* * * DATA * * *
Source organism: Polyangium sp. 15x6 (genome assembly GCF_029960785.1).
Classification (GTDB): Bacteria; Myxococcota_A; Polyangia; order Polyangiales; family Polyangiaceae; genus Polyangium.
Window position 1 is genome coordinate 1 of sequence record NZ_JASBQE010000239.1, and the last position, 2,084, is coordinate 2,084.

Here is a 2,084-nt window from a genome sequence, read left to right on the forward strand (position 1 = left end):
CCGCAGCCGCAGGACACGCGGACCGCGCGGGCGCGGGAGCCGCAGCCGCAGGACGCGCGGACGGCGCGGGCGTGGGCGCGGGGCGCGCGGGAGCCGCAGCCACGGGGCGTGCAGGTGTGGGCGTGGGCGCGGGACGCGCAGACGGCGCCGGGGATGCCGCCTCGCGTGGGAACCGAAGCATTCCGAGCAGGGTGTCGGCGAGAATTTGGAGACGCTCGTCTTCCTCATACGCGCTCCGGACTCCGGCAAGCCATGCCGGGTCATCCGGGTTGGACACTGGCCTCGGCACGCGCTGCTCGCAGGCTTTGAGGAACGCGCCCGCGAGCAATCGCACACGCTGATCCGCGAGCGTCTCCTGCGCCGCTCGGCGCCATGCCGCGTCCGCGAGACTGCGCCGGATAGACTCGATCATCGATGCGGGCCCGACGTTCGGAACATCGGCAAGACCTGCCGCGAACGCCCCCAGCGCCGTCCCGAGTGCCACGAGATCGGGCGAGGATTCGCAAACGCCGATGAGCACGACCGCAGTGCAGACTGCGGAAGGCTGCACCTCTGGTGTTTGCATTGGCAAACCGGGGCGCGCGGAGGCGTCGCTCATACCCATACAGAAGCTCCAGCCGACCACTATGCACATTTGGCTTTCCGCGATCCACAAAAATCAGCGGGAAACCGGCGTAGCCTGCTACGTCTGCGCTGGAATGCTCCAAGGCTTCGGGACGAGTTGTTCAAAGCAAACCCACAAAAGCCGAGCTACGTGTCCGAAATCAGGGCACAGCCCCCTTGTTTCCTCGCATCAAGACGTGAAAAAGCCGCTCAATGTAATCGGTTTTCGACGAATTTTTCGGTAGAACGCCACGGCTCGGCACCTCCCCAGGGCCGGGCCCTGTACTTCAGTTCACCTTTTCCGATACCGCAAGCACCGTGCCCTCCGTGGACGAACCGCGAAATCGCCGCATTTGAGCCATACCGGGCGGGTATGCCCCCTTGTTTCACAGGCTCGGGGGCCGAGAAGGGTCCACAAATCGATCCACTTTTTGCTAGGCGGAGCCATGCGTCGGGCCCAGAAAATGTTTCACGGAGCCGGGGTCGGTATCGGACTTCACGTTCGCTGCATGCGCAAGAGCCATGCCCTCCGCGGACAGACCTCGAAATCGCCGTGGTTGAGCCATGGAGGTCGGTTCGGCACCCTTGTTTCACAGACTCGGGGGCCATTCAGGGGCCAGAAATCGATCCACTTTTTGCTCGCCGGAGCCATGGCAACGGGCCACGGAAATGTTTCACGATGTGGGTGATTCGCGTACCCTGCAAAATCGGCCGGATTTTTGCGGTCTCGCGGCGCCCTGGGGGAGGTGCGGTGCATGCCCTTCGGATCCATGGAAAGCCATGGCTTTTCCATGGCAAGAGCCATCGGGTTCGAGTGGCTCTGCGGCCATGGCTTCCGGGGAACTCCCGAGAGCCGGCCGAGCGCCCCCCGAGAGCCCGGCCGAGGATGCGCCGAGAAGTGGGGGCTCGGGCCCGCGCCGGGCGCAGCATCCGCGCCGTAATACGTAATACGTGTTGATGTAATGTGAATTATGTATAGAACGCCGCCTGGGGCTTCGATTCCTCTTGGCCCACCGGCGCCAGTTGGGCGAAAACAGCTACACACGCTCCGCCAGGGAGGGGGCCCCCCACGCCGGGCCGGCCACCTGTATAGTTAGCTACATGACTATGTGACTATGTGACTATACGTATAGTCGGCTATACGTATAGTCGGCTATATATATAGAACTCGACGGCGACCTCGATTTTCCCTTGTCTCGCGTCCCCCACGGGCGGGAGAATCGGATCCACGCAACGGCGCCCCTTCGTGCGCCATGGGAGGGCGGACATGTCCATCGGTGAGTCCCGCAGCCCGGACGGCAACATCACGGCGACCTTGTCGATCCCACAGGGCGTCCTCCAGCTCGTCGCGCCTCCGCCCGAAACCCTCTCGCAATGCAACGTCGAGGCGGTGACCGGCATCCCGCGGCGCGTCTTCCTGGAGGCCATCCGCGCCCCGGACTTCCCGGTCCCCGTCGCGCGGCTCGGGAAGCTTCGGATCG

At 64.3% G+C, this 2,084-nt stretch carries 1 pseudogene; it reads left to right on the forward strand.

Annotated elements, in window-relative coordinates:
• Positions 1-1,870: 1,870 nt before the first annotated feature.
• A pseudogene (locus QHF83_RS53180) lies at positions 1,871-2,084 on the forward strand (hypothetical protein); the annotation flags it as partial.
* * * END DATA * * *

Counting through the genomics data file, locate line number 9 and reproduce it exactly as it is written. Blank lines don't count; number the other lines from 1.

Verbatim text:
• A pseudogene (locus QHF83_RS53180) lies at positions 1,871-2,084 on the forward strand (hypothetical protein); the annotation flags it as partial.